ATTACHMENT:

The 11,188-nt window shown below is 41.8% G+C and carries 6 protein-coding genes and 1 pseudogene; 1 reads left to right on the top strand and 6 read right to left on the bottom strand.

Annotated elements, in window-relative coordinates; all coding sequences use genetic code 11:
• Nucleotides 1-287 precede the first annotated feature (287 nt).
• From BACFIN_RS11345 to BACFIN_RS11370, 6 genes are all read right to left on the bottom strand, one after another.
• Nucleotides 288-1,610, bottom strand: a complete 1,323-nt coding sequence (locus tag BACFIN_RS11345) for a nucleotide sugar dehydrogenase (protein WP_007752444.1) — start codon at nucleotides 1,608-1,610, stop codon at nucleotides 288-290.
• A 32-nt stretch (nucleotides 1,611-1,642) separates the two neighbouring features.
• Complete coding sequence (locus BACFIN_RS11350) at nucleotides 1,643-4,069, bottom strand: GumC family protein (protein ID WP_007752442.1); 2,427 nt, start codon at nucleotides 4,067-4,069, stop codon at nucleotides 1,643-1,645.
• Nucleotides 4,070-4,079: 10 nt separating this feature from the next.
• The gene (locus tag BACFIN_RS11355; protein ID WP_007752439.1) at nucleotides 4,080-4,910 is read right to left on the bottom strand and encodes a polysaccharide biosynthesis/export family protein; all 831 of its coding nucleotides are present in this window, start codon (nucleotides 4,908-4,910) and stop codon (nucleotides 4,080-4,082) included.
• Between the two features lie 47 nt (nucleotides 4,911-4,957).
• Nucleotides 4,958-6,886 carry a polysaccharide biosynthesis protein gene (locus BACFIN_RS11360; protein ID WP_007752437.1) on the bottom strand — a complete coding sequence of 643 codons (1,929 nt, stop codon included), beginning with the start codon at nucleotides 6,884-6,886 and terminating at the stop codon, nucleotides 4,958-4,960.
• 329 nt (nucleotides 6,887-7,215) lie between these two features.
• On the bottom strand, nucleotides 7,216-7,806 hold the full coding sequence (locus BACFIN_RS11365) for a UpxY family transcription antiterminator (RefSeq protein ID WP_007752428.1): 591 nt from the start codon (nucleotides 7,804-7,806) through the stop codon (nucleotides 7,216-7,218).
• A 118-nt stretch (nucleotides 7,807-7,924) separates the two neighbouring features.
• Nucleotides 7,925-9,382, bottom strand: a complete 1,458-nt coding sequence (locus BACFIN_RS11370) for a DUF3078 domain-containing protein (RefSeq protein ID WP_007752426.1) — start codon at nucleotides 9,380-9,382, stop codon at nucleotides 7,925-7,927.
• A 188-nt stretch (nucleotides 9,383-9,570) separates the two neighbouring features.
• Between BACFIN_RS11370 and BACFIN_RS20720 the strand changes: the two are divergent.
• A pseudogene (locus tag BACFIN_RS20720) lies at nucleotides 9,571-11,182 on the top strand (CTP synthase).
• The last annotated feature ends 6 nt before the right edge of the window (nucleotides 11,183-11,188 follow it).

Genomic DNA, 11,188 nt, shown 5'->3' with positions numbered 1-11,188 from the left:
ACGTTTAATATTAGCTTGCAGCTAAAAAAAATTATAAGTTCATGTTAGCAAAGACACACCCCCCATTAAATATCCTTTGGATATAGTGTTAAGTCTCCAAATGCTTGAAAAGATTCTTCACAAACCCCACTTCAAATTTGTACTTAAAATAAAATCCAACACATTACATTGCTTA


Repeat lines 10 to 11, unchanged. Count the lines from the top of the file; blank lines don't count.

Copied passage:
• Between the two features lie 47 nt (nucleotides 4,911-4,957).
• Nucleotides 4,958-6,886 carry a polysaccharide biosynthesis protein gene (locus BACFIN_RS11360; protein ID WP_007752437.1) on the bottom strand — a complete coding sequence of 643 codons (1,929 nt, stop codon included), beginning with the start codon at nucleotides 6,884-6,886 and terminating at the stop codon, nucleotides 4,958-4,960.